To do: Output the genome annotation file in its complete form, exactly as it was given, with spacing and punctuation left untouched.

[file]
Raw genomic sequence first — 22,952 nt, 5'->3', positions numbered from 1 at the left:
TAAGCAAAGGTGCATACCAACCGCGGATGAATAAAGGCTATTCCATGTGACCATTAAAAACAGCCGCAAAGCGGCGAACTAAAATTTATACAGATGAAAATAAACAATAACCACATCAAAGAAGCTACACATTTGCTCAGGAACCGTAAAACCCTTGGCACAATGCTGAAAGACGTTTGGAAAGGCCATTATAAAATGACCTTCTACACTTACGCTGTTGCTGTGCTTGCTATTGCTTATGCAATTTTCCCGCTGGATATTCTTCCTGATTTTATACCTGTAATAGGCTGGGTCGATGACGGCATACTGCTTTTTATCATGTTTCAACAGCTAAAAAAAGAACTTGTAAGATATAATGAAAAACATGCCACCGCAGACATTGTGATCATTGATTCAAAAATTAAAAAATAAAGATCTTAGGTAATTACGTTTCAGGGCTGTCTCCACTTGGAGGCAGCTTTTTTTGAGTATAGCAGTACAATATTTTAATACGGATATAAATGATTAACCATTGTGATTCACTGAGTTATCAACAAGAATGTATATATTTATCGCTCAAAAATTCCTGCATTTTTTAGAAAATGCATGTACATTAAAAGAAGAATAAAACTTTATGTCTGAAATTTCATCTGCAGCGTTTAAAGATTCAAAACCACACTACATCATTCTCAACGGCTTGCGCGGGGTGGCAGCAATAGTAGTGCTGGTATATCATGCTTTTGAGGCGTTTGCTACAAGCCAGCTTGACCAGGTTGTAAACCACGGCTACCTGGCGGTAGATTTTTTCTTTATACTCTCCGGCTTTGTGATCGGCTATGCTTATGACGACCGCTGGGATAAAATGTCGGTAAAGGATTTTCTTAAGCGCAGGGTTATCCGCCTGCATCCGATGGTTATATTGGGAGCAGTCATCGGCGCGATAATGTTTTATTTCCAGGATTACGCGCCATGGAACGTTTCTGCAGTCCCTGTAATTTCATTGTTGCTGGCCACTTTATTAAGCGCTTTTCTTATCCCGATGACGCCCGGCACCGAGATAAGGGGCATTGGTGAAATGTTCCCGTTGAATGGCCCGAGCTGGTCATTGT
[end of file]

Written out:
Raw genomic sequence first — 22,952 nt, 5'->3', positions numbered from 1 at the left:
TAAGCAAAGGTGCATACCAACCGCGGATGAATAAAGGCTATTCCATGTGACCATTAAAAACAGCCGCAAAGCGGCGAACTAAAATTTATACAGATGAAAATAAACAATAACCACATCAAAGAAGCTACACATTTGCTCAGGAACCGTAAAACCCTTGGCACAATGCTGAAAGACGTTTGGAAAGGCCATTATAAAATGACCTTCTACACTTACGCTGTTGCTGTGCTTGCTATTGCTTATGCAATTTTCCCGCTGGATATTCTTCCTGATTTTATACCTGTAATAGGCTGGGTCGATGACGGCATACTGCTTTTTATCATGTTTCAACAGCTAAAAAAAGAACTTGTAAGATATAATGAAAAACATGCCACCGCAGACATTGTGATCATTGATTCAAAAATTAAAAAATAAAGATCTTAGGTAATTACGTTTCAGGGCTGTCTCCACTTGGAGGCAGCTTTTTTTGAGTATAGCAGTACAATATTTTAATACGGATATAAATGATTAACCATTGTGATTCACTGAGTTATCAACAAGAATGTATATATTTATCGCTCAAAAATTCCTGCATTTTTTAGAAAATGCATGTACATTAAAAGAAGAATAAAACTTTATGTCTGAAATTTCATCTGCAGCGTTTAAAGATTCAAAACCACACTACATCATTCTCAACGGCTTGCGCGGGGTGGCAGCAATAGTAGTGCTGGTATATCATGCTTTTGAGGCGTTTGCTACAAGCCAGCTTGACCAGGTTGTAAACCACGGCTACCTGGCGGTAGATTTTTTCTTTATACTCTCCGGCTTTGTGATCGGCTATGCTTATGACGACCGCTGGGATAAAATGTCGGTAAAGGATTTTCTTAAGCGCAGGGTTATCCGCCTGCATCCGATGGTTATATTGGGAGCAGTCATCGGCGCGATAATGTTTTATTTCCAGGATTACGCGCCATGGAACGTTTCTGCAGTCCCTGTAATTTCATTGTTGCTGGCCACTTTATTAAGCGCTTTTCTTATCCCGATGACGCCCGGCACCGAGATAAGGGGCATTGGTGAAATGTTCCCGTTGAATGGCCCGAGCTGGTCATTGT